Congress has the power to make new laws, change existing laws, raise and support armed forces, declare war, establish post offices, secure patents and copyrights, collect taxes, regulate commerce, oversee the national budget and regulate other aspects of national finances. It also has the power to investigate other branches of government, confirm presidential appointments, ratify treaties and impeach the president and other federal officials.
Although anyone can write a law, only Congressional members can introduce it as a piece of legislation. It then goes into a subcommittee, where it is accepted as is, amended or rejected. After debating it, if both houses of Congress approve the bill by vote, it is passed on to the president. If the president vetoes the bill, Congress has the power to override the veto by a two-thirds majority.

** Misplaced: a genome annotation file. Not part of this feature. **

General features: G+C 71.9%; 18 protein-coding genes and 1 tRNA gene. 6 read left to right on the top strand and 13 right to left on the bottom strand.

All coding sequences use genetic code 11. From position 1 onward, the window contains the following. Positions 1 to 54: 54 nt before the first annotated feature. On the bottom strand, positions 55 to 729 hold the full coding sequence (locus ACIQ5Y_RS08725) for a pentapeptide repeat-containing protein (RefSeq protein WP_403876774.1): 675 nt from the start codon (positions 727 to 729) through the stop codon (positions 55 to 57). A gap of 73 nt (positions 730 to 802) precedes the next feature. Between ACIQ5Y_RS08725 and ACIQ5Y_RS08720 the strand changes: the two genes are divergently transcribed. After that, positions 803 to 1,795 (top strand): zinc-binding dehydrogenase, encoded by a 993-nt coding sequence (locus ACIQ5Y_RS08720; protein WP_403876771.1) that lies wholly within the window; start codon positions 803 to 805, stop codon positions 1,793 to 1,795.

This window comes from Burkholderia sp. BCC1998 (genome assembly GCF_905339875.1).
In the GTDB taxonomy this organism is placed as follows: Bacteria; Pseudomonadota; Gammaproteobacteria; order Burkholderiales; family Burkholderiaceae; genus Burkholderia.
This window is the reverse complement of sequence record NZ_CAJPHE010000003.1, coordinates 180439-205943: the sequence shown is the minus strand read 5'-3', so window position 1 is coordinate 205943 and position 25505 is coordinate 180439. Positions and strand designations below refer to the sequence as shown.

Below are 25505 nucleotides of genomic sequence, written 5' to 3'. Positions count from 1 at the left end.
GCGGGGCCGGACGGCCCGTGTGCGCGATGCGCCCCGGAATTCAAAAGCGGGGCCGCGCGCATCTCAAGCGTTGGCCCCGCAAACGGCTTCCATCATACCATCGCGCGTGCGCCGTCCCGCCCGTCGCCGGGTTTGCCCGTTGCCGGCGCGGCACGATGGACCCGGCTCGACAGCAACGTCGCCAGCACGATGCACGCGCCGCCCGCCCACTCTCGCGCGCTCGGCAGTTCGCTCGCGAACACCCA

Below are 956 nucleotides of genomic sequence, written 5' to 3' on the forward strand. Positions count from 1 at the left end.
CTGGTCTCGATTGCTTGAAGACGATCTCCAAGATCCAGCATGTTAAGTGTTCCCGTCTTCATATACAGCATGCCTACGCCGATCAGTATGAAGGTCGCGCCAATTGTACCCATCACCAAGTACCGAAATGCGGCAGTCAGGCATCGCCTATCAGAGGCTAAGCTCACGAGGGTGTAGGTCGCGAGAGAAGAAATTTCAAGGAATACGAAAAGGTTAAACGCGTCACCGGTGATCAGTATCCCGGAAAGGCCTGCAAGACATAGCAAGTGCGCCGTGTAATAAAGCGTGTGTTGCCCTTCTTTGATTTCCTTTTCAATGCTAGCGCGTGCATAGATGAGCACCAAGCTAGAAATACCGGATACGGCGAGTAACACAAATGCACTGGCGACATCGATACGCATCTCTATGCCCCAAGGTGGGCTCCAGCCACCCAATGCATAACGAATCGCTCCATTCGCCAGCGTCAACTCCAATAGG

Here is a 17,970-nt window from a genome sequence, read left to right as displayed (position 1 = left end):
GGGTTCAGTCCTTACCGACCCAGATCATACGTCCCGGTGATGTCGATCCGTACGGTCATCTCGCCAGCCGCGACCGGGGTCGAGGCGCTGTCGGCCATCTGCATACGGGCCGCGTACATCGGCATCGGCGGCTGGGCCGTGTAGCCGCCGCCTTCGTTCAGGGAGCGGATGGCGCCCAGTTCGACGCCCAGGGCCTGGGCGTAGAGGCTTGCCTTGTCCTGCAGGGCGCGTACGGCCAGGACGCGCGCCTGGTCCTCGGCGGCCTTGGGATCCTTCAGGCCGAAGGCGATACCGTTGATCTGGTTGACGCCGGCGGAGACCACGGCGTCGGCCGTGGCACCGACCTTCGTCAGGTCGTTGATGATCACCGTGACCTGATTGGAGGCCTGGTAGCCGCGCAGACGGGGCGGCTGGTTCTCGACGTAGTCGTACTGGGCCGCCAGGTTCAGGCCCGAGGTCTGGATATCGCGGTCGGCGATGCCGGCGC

To create the budget for the federal government, Congress can not only levy taxes and tariffs but also borrow money. Its authority to appropriate money for specific purposes as well as its power to investigate accusations of wrongdoing by government officials provide checks on the other branches of government.
Besides its specific powers enumerated in the Constitution, Congress has implied powers granted by the Necessary and Proper Clause in Section 8 of Article I. This grants Congress the authority to create any laws necessary to execute the powers given to it by the other sections of Article I.